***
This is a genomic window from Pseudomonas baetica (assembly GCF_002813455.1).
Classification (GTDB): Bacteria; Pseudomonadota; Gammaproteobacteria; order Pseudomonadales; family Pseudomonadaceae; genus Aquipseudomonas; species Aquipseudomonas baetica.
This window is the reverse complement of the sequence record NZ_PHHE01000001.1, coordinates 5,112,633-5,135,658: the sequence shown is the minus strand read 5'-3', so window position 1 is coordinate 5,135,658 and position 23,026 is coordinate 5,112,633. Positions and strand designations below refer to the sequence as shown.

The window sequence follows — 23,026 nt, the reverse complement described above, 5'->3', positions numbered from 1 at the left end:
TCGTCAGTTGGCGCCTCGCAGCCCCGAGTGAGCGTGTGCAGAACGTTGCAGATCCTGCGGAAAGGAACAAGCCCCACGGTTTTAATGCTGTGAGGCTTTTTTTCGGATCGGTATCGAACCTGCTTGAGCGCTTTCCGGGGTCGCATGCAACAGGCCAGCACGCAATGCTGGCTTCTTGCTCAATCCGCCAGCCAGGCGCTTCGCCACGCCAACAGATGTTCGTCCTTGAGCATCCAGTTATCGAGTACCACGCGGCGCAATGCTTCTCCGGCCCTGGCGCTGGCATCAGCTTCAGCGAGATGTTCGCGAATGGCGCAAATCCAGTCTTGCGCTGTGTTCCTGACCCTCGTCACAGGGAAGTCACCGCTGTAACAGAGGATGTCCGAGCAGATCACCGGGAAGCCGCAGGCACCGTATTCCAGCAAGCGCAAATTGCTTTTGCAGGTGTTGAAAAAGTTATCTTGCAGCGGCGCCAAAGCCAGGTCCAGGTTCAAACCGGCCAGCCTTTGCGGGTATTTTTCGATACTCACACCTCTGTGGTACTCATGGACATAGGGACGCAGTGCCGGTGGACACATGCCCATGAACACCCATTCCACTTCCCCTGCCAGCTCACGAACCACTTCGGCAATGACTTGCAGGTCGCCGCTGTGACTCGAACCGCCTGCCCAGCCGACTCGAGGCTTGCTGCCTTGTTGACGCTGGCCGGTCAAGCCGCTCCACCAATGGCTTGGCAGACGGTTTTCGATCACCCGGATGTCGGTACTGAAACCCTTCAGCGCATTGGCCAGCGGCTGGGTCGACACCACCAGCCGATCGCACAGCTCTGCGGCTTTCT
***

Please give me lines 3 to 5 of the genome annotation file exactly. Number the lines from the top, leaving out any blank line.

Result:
This window is the reverse complement of the sequence record NZ_PHHE01000001.1, coordinates 5,112,633-5,135,658: the sequence shown is the minus strand read 5'-3', so window position 1 is coordinate 5,135,658 and position 23,026 is coordinate 5,112,633. Positions and strand designations below refer to the sequence as shown.

The window sequence follows — 23,026 nt, the reverse complement described above, 5'->3', positions numbered from 1 at the left end:
TCGTCAGTTGGCGCCTCGCAGCCCCGAGTGAGCGTGTGCAGAACGTTGCAGATCCTGCGGAAAGGAACAAGCCCCACGGTTTTAATGCTGTGAGGCTTTTTTTCGGATCGGTATCGAACCTGCTTGAGCGCTTTCCGGGGTCGCATGCAACAGGCCAGCACGCAATGCTGGCTTCTTGCTCAATCCGCCAGCCAGGCGCTTCGCCACGCCAACAGATGTTCGTCCTTGAGCATCCAGTTATCGAGTACCACGCGGCGCAATGCTTCTCCGGCCCTGGCGCTGGCATCAGCTTCAGCGAGATGTTCGCGAATGGCGCAAATCCAGTCTTGCGCTGTGTTCCTGACCCTCGTCACAGGGAAGTCACCGCTGTAACAGAGGATGTCCGAGCAGATCACCGGGAAGCCGCAGGCACCGTATTCCAGCAAGCGCAAATTGCTTTTGCAGGTGTTGAAAAAGTTATCTTGCAGCGGCGCCAAAGCCAGGTCCAGGTTCAAACCGGCCAGCCTTTGCGGGTATTTTTCGATACTCACACCTCTGTGGTACTCATGGACATAGGGACGCAGTGCCGGTGGACACATGCCCATGAACACCCATTCCACTTCCCCTGCCAGCTCACGAACCACTTCGGCAATGACTTGCAGGTCGCCGCTGTGACTCGAACCGCCTGCCCAGCCGACTCGAGGCTTGCTGCCTTGTTGACGCTGGCCGGTCAAGCCGCTCCACCAATGGCTTGGCAGACGGTTTTCGATCACCCGGATGTCGGTACTGAAACCCTTCAGCGCATTGGCCAGCGGCTGGGTCGACACCACCAGCCGATCGCACAGCTCTGCGGCTTTCT